Emergency? You'd Better Hope Not
Due to a long and complicated string of circumstances, we ended up at the emergency room of St. Francis Hospital in Tulsa last night. It was a nightmarish, horryifying, but very eye-opening experience. I have a piece of wise counsel for you--don't get sick at night in a major US city. The emergency room of the leading hospital in our city is no place to go if you need help.
We spent NINE AND HALF HOURS waiting. First we waited two hours in triage where they drew blood and took X-rays...and then did nothing. For over an hour, no one checked on us (my wife's blood pressure at check in was 185/96) to see if we were okay or needed anything. No one told us what was happening. No one told us what to expect. The staff had plenty of time to discuss their plans for the upcoming PGA tournament, to eat, and to sit and flirt, but precious little to help their patients. The hospital restrooms made a truckstop bathroom look like Adrian Monk's house. Filthy doesn't even begin to describe it. It's also quite heartening to hear a nurse describe you as a "big faker" when you're lying there trying to catch your breath--from what turned out to be a collapsed lung serious enough to require hospitalization!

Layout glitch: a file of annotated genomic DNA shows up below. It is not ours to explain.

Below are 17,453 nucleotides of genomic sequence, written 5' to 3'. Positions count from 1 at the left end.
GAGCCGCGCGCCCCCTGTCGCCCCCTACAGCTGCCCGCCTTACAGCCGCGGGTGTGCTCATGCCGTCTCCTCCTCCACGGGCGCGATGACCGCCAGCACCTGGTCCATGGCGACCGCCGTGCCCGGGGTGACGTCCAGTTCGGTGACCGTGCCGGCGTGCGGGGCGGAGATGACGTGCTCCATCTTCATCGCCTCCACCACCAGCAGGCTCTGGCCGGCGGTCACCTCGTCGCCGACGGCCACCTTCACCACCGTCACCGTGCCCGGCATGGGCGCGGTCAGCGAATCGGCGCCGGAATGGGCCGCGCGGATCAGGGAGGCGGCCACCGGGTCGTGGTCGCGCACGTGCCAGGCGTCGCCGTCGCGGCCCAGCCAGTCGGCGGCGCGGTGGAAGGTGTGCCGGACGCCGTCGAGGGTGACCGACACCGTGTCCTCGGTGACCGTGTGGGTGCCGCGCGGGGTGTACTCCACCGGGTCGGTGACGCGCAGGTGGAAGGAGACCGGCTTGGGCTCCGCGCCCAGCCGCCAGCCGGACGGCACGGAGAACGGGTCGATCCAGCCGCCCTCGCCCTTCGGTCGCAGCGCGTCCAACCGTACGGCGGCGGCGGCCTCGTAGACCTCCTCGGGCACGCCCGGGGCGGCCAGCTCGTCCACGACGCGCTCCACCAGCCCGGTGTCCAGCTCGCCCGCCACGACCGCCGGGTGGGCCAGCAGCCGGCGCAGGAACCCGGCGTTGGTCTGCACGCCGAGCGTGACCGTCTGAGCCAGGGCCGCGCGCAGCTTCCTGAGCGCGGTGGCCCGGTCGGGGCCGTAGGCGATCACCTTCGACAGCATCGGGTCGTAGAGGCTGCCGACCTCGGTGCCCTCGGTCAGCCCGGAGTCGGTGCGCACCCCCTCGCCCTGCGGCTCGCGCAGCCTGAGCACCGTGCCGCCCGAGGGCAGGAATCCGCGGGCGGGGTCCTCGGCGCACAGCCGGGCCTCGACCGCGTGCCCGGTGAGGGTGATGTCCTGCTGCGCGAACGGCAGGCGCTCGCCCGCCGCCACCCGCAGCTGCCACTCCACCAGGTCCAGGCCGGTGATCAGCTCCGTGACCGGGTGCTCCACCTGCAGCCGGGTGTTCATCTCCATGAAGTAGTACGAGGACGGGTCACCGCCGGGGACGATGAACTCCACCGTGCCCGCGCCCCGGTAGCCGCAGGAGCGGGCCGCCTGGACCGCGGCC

The one bright spot of the evening showed up when we finally got into the actual emergency ward (though as you'll see, it went out rather quickly!) when one competent nurse and one caring doctor actually took the time to explain the situation, provide basic care (when you've already had one operation in a day, being back in the hospital and not allowed to take anything is something of a problem) and generally treat us like we were human beings. After looking at the X-rays, the doctor ordered a CAT scan, and finally concluded--nearly five hours after we arrived--that Brenda's lung was collapsed. That's when the nightmare resumed.
Shift change hit hard. The caring nurse was replaced by the worst one I've ever seen, and the good doctor was replaced by the invisible man. At 11:30 (more than six hours after arrival) we were told they had a room ready, and were just "waiting on orders." At 2:45 we were finally taken upstairs!
And the sad part is we had it a lot better than many of the people who were there. There were people crying in pain, lying on beds in the hallway for three hours and more because they didn't have rooms! (Maybe if it didn't take more than 3 hours to move people after the rooms are ready...) The waiting room was jammed until well after midnight.
I don't know all the answers to our health care problems, but I do know this. If it ever becomes necessary for us to visit the emergency room again, it won't be at St. Francis.